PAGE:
Difficulty: 4.5/5

Tony Horton 4.5.jpg

Workout Design

After your standard short P90X3 workout (Cold Start is still an option), you jump right into the workout (see what I did there?).

Every exercise is 60 seconds long, broken up into 3, 20-second intervals, increasing in either intensity or range of motion (or both), from lowest to highest.

There are 14 different exercises (no repeats) and then a Burnout round at the end. Although there are 14 exercises, 4 of them are actually split into "right leg" and then "left leg" (60 seconds for both legs) so you are actually doing 18 total sets and then a quick 30 second Burnout.

There is a great variety of exercises here, lots of balance and coordination-type exercises, and lots of work targeting a trouble area for a lot of people - the gluteus medius.

One thing I found somewhat surprising with this routine, and I mentioned it earlier in the "cons" section, was the naming of this routine. "Triometrics" insinuates plyometric exercises. Although some of these exercises have some plyometric-type work, most do not. Keep in mind that simply adding a little jump to an exercise does not make it "plyometric."

Despite all of that, this is a great workout that will have your leg muscles burning and your heart rate soaring pretty high. It is nice having intervals of time for each exercise, as the lower-intensity intervals allow a bit of active recovery time so that you can maximize your potential in the higher intensity intervals.

Workout Design: 4.5/5

Tony Horton 4.5.jpg


The more I have studied and completed this routine, the more I believe that this would be much better suited in Phase 1 of the P90X3 Classic schedule, in place of Agility X, and have Agility X in place of Triometrics instead.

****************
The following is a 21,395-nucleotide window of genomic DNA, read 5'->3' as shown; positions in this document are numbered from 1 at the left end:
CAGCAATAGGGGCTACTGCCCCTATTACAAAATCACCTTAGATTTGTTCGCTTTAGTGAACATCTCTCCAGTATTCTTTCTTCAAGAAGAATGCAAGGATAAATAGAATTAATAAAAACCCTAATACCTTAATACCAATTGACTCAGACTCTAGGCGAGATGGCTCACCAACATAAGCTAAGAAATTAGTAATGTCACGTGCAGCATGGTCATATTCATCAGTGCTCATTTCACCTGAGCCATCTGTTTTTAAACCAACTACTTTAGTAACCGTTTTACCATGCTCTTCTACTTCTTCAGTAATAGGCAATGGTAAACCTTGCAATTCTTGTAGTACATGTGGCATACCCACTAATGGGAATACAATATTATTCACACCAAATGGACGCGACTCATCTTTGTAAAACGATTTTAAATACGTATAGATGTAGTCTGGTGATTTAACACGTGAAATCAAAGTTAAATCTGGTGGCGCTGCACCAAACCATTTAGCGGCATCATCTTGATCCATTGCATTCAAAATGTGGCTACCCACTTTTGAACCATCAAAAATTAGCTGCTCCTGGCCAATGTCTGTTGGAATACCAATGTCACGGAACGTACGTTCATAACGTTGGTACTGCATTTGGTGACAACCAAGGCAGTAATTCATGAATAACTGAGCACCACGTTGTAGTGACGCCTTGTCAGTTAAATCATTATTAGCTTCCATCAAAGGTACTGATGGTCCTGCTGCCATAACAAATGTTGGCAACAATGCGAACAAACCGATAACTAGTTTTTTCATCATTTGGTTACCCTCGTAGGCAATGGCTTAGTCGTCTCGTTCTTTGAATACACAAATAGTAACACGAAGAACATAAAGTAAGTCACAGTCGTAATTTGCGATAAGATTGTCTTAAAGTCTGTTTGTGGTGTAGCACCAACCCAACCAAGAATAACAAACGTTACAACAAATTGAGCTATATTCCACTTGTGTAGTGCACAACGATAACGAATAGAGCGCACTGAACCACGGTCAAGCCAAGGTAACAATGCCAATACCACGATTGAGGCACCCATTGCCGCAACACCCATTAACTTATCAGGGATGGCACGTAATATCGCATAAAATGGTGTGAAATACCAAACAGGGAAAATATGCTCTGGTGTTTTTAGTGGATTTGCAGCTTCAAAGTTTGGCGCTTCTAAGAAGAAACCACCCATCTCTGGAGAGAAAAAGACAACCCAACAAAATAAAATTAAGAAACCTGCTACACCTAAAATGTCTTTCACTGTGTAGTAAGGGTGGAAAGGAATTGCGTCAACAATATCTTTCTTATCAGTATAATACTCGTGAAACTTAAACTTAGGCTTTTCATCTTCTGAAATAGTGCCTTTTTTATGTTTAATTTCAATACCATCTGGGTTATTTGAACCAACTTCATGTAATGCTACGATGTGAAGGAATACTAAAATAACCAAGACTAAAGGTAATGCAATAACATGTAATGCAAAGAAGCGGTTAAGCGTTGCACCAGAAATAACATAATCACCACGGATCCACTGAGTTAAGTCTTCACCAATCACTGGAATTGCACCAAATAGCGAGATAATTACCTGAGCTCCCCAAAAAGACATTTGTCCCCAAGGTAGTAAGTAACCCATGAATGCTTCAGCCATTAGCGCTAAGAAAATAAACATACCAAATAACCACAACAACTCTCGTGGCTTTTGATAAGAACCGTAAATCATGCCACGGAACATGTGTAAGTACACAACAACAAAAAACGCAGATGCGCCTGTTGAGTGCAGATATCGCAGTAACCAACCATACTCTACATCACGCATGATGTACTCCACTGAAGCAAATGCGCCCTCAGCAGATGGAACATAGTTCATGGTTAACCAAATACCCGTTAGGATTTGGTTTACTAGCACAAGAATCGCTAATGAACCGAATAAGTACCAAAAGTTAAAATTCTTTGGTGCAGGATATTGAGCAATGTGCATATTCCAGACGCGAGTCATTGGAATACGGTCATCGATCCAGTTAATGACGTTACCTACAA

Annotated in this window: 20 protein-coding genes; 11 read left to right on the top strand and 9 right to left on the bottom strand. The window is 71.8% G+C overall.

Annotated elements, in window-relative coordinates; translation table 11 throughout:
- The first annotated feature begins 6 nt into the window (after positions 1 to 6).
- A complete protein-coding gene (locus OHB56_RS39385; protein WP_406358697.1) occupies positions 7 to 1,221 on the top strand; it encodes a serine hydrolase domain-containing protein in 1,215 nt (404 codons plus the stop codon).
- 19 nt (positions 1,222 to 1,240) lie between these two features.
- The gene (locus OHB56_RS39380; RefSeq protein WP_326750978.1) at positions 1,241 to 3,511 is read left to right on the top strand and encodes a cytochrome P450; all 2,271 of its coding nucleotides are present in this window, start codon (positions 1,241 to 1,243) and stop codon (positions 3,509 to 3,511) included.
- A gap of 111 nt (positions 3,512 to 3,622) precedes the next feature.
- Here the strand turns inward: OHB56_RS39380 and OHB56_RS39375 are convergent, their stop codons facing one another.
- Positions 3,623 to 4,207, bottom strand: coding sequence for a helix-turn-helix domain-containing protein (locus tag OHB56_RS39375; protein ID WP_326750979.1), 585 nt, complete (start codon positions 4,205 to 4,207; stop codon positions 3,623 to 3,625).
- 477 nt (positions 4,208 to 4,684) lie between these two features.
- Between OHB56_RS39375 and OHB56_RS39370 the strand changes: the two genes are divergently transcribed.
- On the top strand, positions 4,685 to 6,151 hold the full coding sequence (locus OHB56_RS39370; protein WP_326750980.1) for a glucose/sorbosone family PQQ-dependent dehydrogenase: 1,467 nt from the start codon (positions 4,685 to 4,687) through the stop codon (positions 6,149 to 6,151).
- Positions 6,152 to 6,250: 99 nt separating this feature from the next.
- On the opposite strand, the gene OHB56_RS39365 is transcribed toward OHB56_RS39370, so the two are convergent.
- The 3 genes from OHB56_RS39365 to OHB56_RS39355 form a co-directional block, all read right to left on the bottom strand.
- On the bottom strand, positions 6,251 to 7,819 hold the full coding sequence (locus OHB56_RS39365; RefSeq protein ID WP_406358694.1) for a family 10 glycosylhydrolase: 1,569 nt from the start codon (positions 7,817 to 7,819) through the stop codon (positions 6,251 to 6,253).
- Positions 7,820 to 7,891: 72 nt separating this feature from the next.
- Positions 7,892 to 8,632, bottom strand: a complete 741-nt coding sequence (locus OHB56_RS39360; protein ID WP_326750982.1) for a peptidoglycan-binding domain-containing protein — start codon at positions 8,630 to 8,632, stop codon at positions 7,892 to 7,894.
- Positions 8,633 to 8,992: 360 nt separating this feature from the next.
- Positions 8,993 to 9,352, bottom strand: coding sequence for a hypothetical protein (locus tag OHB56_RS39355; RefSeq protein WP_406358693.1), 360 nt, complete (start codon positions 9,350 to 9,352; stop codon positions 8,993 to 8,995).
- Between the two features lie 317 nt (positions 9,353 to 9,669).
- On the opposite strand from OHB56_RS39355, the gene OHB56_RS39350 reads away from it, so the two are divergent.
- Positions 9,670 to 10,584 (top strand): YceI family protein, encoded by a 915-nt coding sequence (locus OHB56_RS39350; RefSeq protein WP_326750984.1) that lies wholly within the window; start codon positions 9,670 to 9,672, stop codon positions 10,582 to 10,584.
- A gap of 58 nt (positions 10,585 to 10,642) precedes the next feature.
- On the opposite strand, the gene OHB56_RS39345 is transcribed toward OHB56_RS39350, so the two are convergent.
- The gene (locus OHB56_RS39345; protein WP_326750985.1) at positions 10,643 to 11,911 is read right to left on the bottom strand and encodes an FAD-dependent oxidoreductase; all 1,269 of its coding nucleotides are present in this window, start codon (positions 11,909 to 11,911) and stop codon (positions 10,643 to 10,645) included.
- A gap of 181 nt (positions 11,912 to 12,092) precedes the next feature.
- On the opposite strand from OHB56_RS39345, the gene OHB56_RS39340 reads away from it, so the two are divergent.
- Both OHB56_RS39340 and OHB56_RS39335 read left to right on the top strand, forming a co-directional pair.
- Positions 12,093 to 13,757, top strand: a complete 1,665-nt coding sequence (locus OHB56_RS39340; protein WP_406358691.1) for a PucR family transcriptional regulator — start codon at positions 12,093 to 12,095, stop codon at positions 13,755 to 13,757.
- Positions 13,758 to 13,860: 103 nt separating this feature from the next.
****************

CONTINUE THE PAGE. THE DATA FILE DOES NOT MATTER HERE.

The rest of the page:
Triometrics' strength lies in the fact that you are increasing you balance and leg strength, with some plyometric exercise as a by-product. In my opinion, Agility X is a superior workout for not only plyometric exercise, but it is a more dynamic athletic workout as well as a better overall cardio routine, than Triometrics.

Not only that, but something I discussed in the "pros" section above is that this routine is much more modifiable for people who are just starting out. Some people may become discouraged or frustrated with Agility X because it moves so quickly, and at times it can be hard to understand what modifications can be done. With this routine, there aren't any agility sequences, it is all about leg strength, and individuals can work to their level of fitness that is comfortable for them, by staying at either level 1 or 2 in each set exercise's interval progression.

In future hybrids, I would lean more towards using Triometrics as a "prep" phase in order to prepare myself for the rigours of a routine like Agility X. That is, at least, my opinion and thinking.


Great leg strengthening routine. Burns your leg muscles nicely, gets the sweat flowing, and the heart rate soaring. All in just 30 minutes!

Overall score (not an average): 9/10

Tony Horton 9.jpg